Rural Areas: from dialup to fiber?

I’m just going to apologize in advance for the fact that I have so much news to report this weekend. Part of it is me catching up after being out of town – part of it is a lot happening.

The Daily Yonder had another nice article on the state of Internet access and use in rural areas specifically on why people don’t use broadband, based on their location.

Here’s the root of it from their article:

Nationwide, nine percent of all adults, however, use dial-up services, and when Pew’s John Horrigan examined why these Internet users avoided broadband, he found large differences in the responses of urban, suburban and rural residents.

Of those using dial-up in cities, 36% said they wouldn’t switch to broadband because of price, but only 3% said they didn’t have fast Internet connection because it wasn’t available.

Among suburban dial-up users, 37% said cost kept them from adopting broadband; 11% said the service wasn’t available.

In rural communities, however, 30% of dial-up users said they wouldn’t use broadband because of price, and 24% said broadband wasn’t available where they lived.

Yesterday I got to listen to Danna MacKenzie from Cook County (for those outside MN, that borders Canada and Lake Superior – it’s *beautiful* and remote). She recounted the early days of trying to explain Internet to a community that had no access. I remember those days – trying to show people the web through screenshots. God love the people with imagination who decided maybe it was worth pursuing after those “demonstrations”.

Well I think the same thing is happening with broadband. How do you explain broadband to some who doesn’t have it? We’re beyond saying – it’s faster. The applications are there where you can do more – but you need to have access to get it or you need to have experienced access (or have a great imagination) to want it. Rural areas have imagination but not the firsthand experience of broadband.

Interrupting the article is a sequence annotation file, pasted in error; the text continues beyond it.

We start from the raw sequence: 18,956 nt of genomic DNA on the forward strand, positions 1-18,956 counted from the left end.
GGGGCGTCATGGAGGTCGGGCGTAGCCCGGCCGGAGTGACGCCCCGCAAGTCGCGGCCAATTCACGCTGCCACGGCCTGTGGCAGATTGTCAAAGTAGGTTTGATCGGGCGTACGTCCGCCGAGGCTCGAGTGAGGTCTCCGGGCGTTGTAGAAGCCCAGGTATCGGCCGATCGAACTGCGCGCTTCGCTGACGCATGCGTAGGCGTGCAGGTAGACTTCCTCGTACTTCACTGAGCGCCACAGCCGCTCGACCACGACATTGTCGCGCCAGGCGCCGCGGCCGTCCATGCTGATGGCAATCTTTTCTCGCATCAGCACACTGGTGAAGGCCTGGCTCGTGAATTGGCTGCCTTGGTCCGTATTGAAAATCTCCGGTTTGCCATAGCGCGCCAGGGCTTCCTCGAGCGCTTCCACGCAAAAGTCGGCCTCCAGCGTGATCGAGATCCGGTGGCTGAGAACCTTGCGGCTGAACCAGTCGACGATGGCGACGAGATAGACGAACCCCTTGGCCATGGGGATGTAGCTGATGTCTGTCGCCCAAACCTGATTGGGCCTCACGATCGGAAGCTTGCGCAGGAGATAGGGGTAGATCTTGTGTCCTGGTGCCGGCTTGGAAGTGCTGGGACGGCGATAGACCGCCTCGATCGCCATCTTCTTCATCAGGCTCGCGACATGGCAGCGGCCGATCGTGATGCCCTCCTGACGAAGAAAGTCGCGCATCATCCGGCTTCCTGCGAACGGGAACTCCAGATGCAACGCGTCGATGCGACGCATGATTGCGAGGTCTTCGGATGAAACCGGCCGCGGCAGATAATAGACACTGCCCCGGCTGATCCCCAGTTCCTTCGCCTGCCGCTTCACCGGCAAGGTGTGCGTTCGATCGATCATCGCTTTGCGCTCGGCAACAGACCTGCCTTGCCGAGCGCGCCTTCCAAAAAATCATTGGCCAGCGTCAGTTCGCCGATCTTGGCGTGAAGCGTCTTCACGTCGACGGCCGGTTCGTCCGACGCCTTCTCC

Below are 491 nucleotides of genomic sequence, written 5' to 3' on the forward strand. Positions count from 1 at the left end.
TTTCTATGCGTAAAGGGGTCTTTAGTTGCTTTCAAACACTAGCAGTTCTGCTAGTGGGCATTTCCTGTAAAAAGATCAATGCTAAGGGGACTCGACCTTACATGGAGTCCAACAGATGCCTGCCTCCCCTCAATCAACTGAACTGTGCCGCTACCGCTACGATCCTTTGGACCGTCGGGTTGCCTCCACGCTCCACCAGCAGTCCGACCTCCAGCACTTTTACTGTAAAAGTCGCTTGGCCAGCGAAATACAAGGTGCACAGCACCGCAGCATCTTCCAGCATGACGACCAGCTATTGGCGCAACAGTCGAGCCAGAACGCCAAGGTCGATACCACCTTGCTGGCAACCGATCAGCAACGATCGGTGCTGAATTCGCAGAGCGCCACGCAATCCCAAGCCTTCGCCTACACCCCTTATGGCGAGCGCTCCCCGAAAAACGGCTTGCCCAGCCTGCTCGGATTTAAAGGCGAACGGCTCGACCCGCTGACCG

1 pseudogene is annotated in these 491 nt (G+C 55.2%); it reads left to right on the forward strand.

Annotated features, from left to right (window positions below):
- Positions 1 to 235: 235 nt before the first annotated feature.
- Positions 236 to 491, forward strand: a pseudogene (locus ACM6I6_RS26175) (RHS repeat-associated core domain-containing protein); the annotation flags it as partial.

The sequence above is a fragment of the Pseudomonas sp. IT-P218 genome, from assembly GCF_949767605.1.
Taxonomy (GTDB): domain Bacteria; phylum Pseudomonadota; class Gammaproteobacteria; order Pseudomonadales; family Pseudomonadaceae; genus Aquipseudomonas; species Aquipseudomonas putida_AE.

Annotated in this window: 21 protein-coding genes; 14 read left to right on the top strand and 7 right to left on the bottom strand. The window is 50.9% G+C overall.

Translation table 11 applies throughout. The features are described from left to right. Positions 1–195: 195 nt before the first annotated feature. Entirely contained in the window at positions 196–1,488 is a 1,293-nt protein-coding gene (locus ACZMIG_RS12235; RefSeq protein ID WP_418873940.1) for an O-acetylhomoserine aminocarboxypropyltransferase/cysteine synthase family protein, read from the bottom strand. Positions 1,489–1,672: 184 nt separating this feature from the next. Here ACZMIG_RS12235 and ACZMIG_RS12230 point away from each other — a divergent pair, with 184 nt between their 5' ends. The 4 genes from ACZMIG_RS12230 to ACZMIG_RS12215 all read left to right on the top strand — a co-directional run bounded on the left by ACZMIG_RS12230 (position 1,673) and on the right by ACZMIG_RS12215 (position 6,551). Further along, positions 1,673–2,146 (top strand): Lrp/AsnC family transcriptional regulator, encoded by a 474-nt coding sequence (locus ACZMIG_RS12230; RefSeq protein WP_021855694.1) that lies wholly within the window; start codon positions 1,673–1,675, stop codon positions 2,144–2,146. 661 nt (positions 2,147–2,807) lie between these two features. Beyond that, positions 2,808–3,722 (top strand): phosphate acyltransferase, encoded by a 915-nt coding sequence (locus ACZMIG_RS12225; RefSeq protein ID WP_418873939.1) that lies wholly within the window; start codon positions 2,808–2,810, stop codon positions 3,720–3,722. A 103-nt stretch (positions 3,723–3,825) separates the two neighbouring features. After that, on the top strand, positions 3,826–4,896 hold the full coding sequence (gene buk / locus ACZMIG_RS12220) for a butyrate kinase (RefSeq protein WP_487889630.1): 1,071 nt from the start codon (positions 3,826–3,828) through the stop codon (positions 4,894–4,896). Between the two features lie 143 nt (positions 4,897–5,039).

So I think a follow up question is – so do we try to get them any kind of better access? Or do we shoot for the moon and strive for fiber in rural areas? This came up in yesterday’s meeting too.

I just read an article on Broadband over Power Lines, which is so intriguing to me because we need more power and we need more broadband. And as broadband deployment does increase we’re going to need even more power. So why not find a way to do both. The down side is that BPL does not offer ultra high-speed broadband – just broadband. Going that route would be an improvement – but are we just upgrading the unserved to the underserved of tomorrow? And is there a way or even is it desirable to leapfrog to ultra high speed?

I think Geoff Daily would say yes. At the same meeting as where I heard Danna, Geoff Daily advocated for 100Mbps everywhere. That would be great. I don’t know if it’s realistic but I think it’s good to aim high.

The big money question is – how do we do it?

This entry was posted in Digital Divide, MN, Research, Rural by Ann Treacy. Bookmark the permalink.

About Ann Treacy

Librarian who follows rural broadband in MN and good uses of new technology (, hosts a radio show on MN music (, supports people experiencing homelessness in Minnesota ( and helps with social justice issues through Women’s March MN.

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